Water Work 2017-18 // Machine Theories and Natural Fictions

Thesis Group 2017-18 //
Professor Catherine Bonier (Image: Fragilis Study Model by Brett Shaw)

Water is a powerful element, connecting life and design at all scales. It also links what we improperly perceive as separate elements, nature and technology.


Dominant modes of seeing the world – primarily science, medicine, and engineering – have influenced design of the built world. At times this influence has been an unavoidable and reasonable process. For example, in the past 40 years, we have developed more accurate theories of climate change. Architects therefore craft interventions around this new way of understanding nature and the future.

More important for this thesis group are the other channels of influence. Scientific models (theories) and technical devices machines/technologies) have found their way into art and design through conscious inspiration or analogy. Some of the most influential visionary architectures are imagined by men and women who can see the scientific soup we’re swimming in, and who borrow from, mimic, critique, or reject scientific and technological paradigms of knowledge. The odes to grain silos and ocean liners sung by le Corbusier; the racecar manifestos of the Futurists; the playful, political spacesuit fantasies pasted up by Archigram; Frei Otto’s soap bubble studies; and the recent resuscitation of 19th century evolutionary theory by members of the digitalia are all engagements with theories of nature and technology.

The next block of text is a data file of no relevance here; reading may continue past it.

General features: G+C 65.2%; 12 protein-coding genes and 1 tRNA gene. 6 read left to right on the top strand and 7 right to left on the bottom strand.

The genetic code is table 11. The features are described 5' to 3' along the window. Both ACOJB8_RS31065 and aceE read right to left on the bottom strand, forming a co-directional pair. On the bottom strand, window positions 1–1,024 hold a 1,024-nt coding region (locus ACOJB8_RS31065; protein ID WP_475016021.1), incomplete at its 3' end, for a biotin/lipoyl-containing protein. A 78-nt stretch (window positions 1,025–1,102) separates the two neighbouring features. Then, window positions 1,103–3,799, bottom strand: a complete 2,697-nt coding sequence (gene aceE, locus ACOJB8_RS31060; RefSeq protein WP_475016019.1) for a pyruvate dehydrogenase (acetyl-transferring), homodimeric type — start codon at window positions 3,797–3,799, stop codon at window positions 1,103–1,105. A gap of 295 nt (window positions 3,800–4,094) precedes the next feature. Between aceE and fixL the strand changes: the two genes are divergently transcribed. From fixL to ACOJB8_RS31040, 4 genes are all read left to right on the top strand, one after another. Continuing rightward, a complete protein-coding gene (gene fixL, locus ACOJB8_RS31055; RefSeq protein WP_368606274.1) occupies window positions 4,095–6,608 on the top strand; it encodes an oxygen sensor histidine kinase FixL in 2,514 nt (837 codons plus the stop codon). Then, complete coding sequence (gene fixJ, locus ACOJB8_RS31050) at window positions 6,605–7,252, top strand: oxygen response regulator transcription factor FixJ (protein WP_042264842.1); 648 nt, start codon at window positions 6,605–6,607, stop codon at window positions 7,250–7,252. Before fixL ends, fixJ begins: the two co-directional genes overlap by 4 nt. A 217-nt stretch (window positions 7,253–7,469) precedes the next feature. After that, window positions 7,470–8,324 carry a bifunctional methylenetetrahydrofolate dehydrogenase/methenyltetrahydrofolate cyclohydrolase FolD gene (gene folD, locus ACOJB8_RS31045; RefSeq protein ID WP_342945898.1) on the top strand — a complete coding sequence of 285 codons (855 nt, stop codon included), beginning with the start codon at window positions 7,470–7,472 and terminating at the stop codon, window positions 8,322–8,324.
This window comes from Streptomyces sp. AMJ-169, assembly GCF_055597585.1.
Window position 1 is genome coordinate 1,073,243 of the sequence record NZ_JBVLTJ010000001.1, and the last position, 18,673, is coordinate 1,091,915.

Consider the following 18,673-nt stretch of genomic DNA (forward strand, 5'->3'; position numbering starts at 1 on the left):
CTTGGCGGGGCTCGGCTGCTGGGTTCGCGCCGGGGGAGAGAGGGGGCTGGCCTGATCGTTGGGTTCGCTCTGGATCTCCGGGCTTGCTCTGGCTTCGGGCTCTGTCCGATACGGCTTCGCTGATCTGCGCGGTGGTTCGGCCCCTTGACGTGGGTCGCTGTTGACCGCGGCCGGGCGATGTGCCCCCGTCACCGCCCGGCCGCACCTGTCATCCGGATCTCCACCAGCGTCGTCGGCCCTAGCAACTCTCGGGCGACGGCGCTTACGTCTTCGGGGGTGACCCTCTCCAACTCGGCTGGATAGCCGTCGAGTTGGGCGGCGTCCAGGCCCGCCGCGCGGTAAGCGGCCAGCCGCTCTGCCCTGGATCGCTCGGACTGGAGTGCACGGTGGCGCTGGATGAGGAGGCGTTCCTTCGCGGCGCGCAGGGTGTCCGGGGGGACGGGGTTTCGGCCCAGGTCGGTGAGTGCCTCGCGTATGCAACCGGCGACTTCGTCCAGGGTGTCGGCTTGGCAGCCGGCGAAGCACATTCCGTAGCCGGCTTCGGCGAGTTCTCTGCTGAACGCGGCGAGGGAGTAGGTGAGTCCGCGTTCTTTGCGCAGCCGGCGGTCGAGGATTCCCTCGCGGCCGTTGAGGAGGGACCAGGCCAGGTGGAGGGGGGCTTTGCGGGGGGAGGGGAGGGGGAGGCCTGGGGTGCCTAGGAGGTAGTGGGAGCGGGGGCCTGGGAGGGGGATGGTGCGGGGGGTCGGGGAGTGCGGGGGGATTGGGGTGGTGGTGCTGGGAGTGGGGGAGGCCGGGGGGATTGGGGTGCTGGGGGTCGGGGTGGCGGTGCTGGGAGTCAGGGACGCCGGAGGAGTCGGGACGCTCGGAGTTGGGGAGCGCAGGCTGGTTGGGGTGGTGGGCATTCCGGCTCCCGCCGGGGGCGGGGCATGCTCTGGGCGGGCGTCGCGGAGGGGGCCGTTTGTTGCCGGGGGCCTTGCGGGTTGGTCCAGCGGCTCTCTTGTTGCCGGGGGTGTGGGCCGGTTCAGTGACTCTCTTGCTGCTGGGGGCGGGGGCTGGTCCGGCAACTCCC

Method: Fluidity / Rule-based risk-taking / Research-driven imagination

Investigate scientific, technical, or natural systems which relate to water.

Explore material, spatial, structural, organizational, and formal logics.

Reveal and understand systems and processes of change, growth, and motion.

Devise future theories, manifestos, and design rules, and set time frame.

Elucidate underlying ethical and political assumptions and ramifications.

Construct an experimental narrative based on central questions and ideas.

Develop designs, determining scope and scale, ranging from urban to object.

Experiment with visualization techniques to craft evidence of phased layered change.

Reevaluate the strength, coherence, and relevance of the story and its artifacts.

Critique and revise theories, rules, and narratives, while refining designs.